Teachers get creative with technology in the classroom

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by OWEN LEI / KING 5 News

KING5.com

Posted on July 28, 2011 at 6:40 PM

Updated Saturday, Jul 30 at 2:16 PM

REDMOND, Wash. -- Can Twitter improve grades? Can Powerpoint reduce bullying?

Those are answers teachers from Washington -- and all over the country  -- are gathering to answer on the Microsoft campus this week.

From QR codes to Skype to Twitter, the 7th annual Innovative Education Forum showcases creative ways to teach with tech, sometimes with surprisingly effective results.

In what looked like a science fair for educators, nearly 80 projects were on display for teachers and judges alike Thursday.

But on this day, students were the "science experiments" and educators were the presenters.

"I built a culture of students talking about my class outside of my class," said Corey Bess, who teaches 8th graders in Carlsbad, Calif.

Bess's project, called "Teacher Tweets Improve Student Performance," was an 8-week study where Bess used Twitter to post homework reminders and pose science questions to a group of 43 students.

Bess said while their average GPA started slighlty less than a similar "Twitter-less" control group, their test scores increased double digits over the others during the trial period.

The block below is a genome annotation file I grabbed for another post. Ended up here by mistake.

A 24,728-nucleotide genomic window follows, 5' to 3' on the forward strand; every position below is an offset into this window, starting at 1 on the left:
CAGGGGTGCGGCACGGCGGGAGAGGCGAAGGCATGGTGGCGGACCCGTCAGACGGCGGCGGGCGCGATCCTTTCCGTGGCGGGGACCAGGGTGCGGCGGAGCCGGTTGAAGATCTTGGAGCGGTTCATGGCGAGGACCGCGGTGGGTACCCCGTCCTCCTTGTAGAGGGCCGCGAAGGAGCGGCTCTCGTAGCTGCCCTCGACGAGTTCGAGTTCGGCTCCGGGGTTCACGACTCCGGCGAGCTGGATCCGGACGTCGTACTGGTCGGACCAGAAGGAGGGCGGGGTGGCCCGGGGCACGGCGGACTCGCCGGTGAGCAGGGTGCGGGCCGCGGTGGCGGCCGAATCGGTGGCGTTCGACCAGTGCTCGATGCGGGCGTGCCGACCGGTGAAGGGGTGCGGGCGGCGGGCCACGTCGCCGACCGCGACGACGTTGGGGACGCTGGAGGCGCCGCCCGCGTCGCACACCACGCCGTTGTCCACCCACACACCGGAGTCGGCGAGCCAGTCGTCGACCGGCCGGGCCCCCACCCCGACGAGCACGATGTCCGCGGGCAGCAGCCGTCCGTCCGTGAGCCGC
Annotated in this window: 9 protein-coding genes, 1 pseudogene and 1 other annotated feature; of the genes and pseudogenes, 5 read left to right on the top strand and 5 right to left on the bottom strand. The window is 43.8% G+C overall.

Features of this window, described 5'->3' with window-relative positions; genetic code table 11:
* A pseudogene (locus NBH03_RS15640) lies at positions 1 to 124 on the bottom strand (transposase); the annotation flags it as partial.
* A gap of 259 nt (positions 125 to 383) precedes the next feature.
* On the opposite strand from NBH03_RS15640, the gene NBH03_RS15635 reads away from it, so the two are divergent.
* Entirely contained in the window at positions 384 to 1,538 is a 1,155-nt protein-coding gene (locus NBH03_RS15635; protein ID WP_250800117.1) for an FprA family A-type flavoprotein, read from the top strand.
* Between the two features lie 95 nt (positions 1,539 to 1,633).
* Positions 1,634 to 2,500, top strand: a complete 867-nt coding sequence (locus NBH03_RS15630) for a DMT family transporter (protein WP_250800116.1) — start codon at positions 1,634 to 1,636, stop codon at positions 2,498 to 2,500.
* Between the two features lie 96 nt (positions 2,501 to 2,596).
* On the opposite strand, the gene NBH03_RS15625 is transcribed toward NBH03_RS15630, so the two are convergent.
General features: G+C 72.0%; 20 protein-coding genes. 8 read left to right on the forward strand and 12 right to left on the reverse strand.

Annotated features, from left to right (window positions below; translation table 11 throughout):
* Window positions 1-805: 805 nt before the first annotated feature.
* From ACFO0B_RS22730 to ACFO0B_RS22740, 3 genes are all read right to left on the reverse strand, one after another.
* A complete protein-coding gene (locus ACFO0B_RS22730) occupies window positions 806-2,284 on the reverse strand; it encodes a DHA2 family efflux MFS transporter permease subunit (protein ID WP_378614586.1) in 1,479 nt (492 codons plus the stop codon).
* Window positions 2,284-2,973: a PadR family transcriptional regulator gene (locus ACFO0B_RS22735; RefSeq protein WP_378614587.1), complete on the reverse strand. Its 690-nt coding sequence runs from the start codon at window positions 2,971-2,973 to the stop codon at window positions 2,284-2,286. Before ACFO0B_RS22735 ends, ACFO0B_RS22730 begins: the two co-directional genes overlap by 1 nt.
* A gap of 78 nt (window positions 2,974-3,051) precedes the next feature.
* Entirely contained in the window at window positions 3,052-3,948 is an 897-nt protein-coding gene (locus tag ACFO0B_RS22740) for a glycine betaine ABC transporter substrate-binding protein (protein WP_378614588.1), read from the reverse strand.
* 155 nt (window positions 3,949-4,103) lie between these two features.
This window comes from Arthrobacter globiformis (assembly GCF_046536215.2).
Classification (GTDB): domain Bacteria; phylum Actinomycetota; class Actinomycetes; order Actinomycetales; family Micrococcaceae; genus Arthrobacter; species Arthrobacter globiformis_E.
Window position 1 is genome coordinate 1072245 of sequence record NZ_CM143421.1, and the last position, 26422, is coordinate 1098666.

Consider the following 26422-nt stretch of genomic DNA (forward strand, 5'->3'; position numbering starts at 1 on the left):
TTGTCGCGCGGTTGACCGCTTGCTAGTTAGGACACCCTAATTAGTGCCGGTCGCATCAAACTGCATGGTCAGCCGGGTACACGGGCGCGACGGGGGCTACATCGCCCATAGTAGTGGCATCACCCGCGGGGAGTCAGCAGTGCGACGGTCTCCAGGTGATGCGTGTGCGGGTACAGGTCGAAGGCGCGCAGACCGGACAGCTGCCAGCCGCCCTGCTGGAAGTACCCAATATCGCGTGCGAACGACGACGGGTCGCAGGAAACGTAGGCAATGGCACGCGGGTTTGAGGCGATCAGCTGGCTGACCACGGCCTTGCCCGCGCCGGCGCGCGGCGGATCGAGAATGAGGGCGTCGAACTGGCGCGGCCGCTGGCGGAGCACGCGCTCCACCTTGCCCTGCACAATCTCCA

"They were talking about science outside of my science class," Bess said.

The premise behind the forum is that new technology needs to be less of an afterthought in the nation's classrooms. For example, Washington state has a set of technolody standards already created for K-12 classrooms, but still consider those standards optional at this point.

The exhibits also included several presentations from Washington schools, including one from the only student you'd find at the conference.

"There's so many amazing ideas," said Tono Sablan, a sophomore at Franklin Pierce High School in Tacoma.

After about 50 fights broke out in just two months at his school last school year, most involving freshmen, Tono launched a digital anti-bullying campaign, called Project: Unite.

Based on the sign language symbol for "I love you," It actually helped reduce fighting and restored the freshman class reputation, Tono said. "It's boosted up school morale 1000 percent."

Judges announce the top ten projects Friday night. The winners get to take their presentations to the world education forum later this year in Washington, D.C.

Meanwhile, KING 5 has been asking readers on Twitter to write about creative and inspiring teachers in 140 characters or less.


 

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